Conservative economists Larry Kudlow and Steve Moore, tasked by Donald Trump’s campaign to revise his tax plan, have called their changes “tweaks” but what they submitted to the nonprofit Tax Foundation for a new deficit score amounts to a dramatic rewrite of Trump’s original plan.

The new plan, compared against Trump’s initial proposal, would increase tax rates across all income levels, dramatically reduce the number of people who would pay no income taxes at all and impose a new cap on charitable deductions for the wealthy. It was described to POLITICO by Tax Foundation analyst Alan Cole.

Trump himself has not yet approved the revisions being drafted by Kudlow, a CNBC host, and Moore, a fellow at the Heritage Foundation, but his campaign requested that the economists produce a revision of the tax plan he first unveiled last September.

Kudlow previously told POLITICO that the Tax Foundation gave the new package a 10-year deficit score of $3.8 trillion, down from the initial $10 trillion estimate for Trump’s first plan. Cole confirmed those figures, while providing new details of the Kudlow-Moore plan that netted the big reduction.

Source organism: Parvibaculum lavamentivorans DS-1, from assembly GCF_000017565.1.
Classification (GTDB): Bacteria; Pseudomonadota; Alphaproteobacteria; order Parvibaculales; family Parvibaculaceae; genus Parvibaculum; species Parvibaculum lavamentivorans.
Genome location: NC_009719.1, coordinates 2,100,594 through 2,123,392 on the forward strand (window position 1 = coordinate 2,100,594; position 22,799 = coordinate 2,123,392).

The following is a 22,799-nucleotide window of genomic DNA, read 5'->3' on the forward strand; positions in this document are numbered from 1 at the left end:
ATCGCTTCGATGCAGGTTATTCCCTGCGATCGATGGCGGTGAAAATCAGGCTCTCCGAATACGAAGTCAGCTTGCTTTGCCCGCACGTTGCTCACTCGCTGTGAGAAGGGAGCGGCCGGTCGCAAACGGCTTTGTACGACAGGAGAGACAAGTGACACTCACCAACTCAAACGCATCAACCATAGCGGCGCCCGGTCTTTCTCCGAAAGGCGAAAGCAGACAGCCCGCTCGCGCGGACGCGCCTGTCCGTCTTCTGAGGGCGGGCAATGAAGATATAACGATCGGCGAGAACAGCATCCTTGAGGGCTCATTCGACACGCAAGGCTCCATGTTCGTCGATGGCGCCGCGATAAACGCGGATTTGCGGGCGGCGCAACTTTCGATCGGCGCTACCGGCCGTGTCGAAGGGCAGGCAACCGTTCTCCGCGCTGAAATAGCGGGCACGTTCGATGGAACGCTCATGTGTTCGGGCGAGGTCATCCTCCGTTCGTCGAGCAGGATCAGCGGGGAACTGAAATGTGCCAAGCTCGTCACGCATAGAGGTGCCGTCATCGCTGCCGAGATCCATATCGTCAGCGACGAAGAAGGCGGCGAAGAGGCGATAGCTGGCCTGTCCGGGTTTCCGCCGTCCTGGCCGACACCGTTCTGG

In Trump’s original plan, he set three tax rates: 10 percent, 20 percent and 25 percent. (For perspective, the current top rate is 39.6 percent.)

In the Kudlow-Moore draft, those would all rise, according to Cole, to 15 percent, 25 percent and 28 percent. Kudlow had previously only described raising the top rate, which Trump himself has signaled publicly he is open to.

In addition, Trump’s original plan required no income tax payments from individuals earning less than $25,000 and married couples earning below $50,000. Those thresholds under the Kudlow-Moore plan would drop to $10,000 and $20,000, according to Cole.

Plus, Cole said, the Kudlow-Moore draft would impose a new cap on itemizable deductions, such as charitable contributions and mortgage interest, at $25,000 for individuals and $50,000 for married couples.

Kudlow had previously outlined the other changes, which include allowing businesses to itemize certain expenses and reducing the top rate in Trump’s original plan on capital gains from 20 percent to 15 percent.

Cole said the Kudlow-Moore plan he scored would add $3.8 trillion to the federal deficit over the next decade using so-called “dynamic” scoring that includes projected economic growth. The 10-year deficit score not factoring in such growth is $6.7 trillion, Cole said.